'Hearthstone' has new competitor in 'Magic: The Gathering Arena'
Magic: The Gathering’s unmatched longevity, popularity and intricacy has made it the gold standard for collectible card games. For decades, Wizards of the Coast dominated the genre and expanded its physical cards into various online offerings, the most popular of which is the simply titled “Magic: The Gathering Online.”
Then came along “Hearthstone.” Almost overnight, Magic’s online versions took a hit — longtime celebrities of the game abandoned MTGO for Blizzard’s flashier, easier-to-access game.
While “Magic: The Gathering Online” continues to draw in customers, its dry presentation and clunky interface can’t even begin to compare to Hearthstone’s charm and visual beauty.
In an attempt to better compete, Wizards attempted to pivot their entry-level “Duels of the Planeswalkers” into a closer analog of Hearthstone. However, that game didn’t offer a true Magic: The Gathering experience, and updates lagged behind their real-world offerings.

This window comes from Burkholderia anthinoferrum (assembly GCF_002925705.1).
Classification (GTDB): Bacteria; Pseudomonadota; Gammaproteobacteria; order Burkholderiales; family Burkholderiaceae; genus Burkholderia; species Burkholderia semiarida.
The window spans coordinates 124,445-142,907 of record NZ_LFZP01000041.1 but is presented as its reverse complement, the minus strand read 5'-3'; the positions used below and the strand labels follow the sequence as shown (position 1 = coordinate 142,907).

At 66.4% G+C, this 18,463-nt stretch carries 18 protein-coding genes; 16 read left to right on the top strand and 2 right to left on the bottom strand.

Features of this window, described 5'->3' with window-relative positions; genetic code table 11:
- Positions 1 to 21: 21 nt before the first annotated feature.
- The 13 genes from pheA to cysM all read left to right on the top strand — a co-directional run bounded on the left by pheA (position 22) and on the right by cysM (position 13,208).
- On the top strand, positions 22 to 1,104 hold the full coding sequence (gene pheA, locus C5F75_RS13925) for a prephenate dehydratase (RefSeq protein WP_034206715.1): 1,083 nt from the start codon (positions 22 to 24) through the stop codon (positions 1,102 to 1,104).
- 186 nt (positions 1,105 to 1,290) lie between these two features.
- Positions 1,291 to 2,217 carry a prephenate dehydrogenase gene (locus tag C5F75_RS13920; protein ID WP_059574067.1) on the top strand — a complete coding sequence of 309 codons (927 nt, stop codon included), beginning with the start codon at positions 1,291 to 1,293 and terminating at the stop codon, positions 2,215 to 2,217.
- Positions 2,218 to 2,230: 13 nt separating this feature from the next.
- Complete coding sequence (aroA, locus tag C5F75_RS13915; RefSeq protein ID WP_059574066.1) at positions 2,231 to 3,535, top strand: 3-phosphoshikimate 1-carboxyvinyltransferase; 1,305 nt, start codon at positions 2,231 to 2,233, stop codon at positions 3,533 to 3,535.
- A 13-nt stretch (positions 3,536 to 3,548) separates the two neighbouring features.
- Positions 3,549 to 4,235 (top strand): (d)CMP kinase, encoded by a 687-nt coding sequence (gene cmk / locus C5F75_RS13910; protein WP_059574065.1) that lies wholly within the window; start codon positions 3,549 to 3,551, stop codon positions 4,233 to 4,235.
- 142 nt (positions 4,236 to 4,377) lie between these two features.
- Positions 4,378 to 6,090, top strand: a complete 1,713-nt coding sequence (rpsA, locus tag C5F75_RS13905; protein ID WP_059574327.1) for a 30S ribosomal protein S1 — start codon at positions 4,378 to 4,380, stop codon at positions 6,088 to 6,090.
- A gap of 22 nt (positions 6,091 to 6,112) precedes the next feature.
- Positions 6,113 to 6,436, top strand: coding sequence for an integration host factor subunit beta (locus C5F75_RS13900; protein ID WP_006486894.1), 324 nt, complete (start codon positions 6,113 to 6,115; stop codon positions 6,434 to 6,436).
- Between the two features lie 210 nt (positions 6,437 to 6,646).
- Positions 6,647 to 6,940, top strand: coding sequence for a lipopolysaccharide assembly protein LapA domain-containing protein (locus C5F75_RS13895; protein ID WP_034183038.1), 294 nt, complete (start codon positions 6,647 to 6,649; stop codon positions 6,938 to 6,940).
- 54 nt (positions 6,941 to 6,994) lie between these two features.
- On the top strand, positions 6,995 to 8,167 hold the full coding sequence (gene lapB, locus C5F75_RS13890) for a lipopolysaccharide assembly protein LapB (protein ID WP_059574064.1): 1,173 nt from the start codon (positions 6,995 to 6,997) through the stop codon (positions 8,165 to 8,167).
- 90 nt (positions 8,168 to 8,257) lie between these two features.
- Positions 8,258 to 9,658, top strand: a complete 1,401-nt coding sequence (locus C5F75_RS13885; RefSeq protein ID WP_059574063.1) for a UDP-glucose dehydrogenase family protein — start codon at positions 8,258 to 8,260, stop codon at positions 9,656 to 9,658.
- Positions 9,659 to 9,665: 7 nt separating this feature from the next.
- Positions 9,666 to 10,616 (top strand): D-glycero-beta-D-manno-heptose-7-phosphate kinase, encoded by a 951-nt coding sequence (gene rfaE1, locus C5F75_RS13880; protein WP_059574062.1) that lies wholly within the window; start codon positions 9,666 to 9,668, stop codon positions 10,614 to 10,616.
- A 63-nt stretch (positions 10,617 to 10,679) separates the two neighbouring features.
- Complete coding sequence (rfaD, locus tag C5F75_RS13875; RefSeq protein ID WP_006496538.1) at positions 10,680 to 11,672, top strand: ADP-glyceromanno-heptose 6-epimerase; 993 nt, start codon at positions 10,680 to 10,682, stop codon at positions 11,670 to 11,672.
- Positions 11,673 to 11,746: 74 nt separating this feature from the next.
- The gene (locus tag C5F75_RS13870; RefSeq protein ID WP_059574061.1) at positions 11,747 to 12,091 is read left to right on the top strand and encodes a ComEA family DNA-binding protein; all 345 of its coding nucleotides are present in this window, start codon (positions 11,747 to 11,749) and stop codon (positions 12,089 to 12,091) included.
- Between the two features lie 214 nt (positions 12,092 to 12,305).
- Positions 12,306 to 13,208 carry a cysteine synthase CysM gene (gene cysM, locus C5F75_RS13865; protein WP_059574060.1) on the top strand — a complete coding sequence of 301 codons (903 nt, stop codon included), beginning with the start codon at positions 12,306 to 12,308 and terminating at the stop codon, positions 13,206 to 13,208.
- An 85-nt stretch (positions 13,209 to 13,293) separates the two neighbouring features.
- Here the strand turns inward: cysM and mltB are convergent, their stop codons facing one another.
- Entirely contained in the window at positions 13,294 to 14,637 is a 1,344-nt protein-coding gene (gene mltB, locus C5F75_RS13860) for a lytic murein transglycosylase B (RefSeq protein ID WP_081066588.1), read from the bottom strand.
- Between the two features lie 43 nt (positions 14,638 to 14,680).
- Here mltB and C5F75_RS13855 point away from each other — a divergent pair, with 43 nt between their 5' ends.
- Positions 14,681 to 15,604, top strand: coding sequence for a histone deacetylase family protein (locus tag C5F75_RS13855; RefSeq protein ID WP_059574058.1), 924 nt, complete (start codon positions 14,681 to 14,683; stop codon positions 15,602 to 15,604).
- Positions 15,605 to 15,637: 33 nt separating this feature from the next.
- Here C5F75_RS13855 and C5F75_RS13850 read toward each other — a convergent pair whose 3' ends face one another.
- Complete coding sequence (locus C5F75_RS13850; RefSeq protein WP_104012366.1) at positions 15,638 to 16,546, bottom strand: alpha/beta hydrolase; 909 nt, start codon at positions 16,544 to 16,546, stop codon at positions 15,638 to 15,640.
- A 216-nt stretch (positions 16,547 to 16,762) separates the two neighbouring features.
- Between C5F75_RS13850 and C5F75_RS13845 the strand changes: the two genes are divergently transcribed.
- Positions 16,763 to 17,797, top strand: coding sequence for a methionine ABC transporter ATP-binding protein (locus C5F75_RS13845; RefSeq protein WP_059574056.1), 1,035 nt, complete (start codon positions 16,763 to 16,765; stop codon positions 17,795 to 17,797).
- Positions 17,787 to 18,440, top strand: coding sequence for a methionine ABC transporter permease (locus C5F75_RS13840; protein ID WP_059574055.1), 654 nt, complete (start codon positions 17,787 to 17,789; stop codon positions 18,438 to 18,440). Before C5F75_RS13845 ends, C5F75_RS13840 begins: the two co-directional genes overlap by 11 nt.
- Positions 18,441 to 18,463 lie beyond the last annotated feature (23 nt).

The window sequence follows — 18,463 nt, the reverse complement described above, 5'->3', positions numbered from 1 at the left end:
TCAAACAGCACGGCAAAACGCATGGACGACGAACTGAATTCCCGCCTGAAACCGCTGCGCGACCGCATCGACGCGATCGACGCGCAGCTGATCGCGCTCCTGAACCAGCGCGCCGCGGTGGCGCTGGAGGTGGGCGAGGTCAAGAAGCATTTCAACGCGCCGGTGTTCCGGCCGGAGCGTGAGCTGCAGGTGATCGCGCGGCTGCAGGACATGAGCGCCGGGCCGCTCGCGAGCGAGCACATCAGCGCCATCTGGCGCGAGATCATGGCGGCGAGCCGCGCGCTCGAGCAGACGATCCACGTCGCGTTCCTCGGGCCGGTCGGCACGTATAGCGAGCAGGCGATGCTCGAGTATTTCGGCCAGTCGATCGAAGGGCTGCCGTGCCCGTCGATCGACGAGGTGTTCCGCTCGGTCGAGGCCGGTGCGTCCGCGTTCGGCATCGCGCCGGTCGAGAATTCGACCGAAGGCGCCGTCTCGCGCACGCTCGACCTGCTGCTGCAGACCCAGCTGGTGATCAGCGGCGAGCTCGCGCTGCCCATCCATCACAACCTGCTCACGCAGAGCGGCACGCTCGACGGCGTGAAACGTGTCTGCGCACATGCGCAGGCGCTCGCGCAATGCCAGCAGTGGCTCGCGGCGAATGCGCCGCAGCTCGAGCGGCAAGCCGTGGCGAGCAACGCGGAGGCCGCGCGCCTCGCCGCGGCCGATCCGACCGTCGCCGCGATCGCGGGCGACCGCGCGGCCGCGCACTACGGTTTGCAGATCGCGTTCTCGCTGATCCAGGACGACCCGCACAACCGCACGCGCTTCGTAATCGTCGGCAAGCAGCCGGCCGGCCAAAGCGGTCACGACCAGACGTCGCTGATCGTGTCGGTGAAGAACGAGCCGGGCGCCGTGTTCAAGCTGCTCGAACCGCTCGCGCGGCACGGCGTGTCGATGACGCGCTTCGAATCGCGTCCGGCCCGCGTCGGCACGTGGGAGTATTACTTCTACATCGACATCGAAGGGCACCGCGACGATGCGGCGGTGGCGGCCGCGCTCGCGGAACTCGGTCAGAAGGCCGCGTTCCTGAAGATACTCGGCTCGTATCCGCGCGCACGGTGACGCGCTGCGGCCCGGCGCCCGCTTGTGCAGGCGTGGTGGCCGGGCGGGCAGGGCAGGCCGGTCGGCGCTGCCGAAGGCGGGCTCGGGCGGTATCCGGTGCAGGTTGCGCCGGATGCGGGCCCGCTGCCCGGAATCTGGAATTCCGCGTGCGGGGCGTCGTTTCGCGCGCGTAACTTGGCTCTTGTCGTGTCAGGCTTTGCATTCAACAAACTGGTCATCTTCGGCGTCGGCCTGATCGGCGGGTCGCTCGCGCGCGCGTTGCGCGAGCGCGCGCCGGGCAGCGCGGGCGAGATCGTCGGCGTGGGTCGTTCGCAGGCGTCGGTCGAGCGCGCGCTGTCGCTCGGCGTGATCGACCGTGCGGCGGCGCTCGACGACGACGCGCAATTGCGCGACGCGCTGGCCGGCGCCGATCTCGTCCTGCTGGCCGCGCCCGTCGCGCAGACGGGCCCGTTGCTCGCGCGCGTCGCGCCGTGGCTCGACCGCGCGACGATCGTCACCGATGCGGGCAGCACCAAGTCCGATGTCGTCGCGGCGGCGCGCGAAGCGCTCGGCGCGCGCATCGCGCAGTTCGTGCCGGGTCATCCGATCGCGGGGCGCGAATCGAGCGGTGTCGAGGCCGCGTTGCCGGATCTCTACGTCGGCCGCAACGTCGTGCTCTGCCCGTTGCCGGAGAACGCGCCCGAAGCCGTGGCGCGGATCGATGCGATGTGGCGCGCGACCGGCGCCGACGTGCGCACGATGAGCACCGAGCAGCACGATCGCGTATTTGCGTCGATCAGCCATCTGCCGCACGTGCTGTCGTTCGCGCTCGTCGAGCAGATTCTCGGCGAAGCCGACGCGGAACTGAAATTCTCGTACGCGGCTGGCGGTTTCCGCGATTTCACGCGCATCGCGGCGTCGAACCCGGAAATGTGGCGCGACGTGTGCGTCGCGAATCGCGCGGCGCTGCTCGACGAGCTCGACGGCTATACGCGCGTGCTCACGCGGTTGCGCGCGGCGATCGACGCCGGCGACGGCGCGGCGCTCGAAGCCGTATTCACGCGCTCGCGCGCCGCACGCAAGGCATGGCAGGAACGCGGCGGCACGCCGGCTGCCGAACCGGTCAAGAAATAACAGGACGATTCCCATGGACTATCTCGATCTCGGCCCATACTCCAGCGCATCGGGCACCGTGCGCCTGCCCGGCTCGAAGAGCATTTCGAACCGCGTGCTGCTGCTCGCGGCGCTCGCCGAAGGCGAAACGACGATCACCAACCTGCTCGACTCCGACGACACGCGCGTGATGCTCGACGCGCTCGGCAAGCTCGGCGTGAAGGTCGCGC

As a result, it was not well received, and Wizards abruptly canceled it in June 2017. But as the saying goes, if at first you don’t succeed, try, try again.
Enter “Magic: The Gathering Arena,” an online-only version of the game that is attempting to bring together the glamour of Hearthstone and the deep, intricate play of Magic.
And man, does it ever deliver. At least as far as the game and presentation goes.
“Arena,” even though still in beta, is an enormous step up from both Duels and Magic Online. It has an almost complete Magic experience with four cards per deck, lack of rarity restriction in deck building and priority holding that Duels lacked.
If some of those things don’t make sense, don’t worry. Basically, “Arena” replicates building a deck and playing it against an opponent almost perfectly, with plenty of flash and style to make it almost as interesting to watch as it is to play.
When a powerful card hits the battlefield, colorful animations explode from the card and appropriately epic sound effects follow every action, from countering spells to smacking an opponent for massive damage.
In short, visually speaking, it is to MTGO what “Jet Set Radio” is to an Excel spreadsheet.